Rabbinic Text Calling for Terror: What Can We Learn?

This introduces a kind of literary authoritative text in Judaism called a ‘P’sak’. A P’sak is quite similar to an Islamic Fatwa. Remember way back in the day, just a few years ago, when everyone in the West became obsessed with Fatwas that were supportive of harming civilians? What has emerged is a parallel development in the Israeli Jewish world. There are indications of some pretty terrible things emerging in the shadows of the radical Christian community that also parallel this. Protestants, for example, when they get nasty, don’t make legal decisions for a variety of theological reasons, but they do start ‘praying’, like praying for a president’s death. But that is not our subject right now.

A P’sak and a Fatwa  have another thing in common, they are not as authoritative as they look from the outside because so many people claim this authority. On the other hand, it is a more dangerous and insidious seepage into the religious mindset.

What to do? Well, the liberal response was and always will be throw the bums out of the public square, legislate, criminalize. Then again, they scream bloody murder when folks who don’t like vices want to criminalize all the things they believe are ‘vices’. Legislation of the public square is good and necessary nevertheless, especially in terms of incitement to violence, one of the great innovations of modern law. But it is not enough to move the world in a better direction.

The truth is that fatwas and p’saks are just a way, a style of religious thinking. And if there be the kind that are murderous and cast a dark shadow on the world, well then let there be the kind that cast light. We need a competition in religious legal thinking that claims tolerance, pluralism, negotiation with enemies, compromise, respectful and equal relationships with non-believers. We need it to become a serious, expansive literature, so that the extemist literature below becomes a sad footnote in Jewish history, not the precursor to a religious fascist state.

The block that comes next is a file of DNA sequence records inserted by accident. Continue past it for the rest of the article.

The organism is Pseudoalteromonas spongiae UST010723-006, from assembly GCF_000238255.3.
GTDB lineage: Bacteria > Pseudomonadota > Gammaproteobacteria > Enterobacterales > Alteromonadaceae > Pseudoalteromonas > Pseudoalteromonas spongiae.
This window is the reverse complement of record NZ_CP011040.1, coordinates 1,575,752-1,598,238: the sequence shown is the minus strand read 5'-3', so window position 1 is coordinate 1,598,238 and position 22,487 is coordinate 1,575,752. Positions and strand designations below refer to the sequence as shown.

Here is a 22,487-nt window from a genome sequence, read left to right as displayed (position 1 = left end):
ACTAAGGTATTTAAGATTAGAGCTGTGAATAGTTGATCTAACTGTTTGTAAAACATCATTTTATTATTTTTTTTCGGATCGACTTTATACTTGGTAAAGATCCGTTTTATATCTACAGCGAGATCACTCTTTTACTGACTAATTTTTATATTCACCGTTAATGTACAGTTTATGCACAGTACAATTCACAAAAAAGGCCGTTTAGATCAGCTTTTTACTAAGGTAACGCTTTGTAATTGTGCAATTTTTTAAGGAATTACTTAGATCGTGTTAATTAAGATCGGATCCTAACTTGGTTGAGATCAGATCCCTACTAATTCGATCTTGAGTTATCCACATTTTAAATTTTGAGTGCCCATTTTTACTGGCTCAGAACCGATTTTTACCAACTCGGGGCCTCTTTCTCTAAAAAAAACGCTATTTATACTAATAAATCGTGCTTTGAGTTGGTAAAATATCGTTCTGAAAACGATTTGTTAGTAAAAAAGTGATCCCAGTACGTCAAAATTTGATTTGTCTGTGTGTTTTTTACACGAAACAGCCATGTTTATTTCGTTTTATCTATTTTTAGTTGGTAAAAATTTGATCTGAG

From “Rabbinic Text or Call to Terror?”
By Daniel Estrin


The marble-patterned, hardcover book embossed with gold Hebrew letters looks like any other religious commentary you’d find in an Orthodox Judaica bookstore — but reads like a rabbinic instruction manual outlining acceptable scenarios for killing non-Jewish babies, children and adults.

“The prohibition ‘Thou Shalt Not Murder’” applies only “to a Jew who kills a Jew,” write Rabbis Yitzhak Shapira and Yosef Elitzur of the West Bank settlement of Yitzhar. Non-Jews are “uncompassionate by nature” and attacks on them “curb their evil inclination,” while babies and children of Israel’s enemies may be killed since “it is clear that they will grow to harm us.”

“The King’s Torah (Torat Hamelech), Part One: Laws of Life and Death between Israel and the Nations,” a 230-page compendium of Halacha, or Jewish religious law, published by the Od Yosef Chai yeshiva in Yitzhar, garnered a front-page exposé in the Israeli tabloid Ma’ariv, which called it the stuff of “Jewish terror.”

Read the full article here.

© Marc Gopin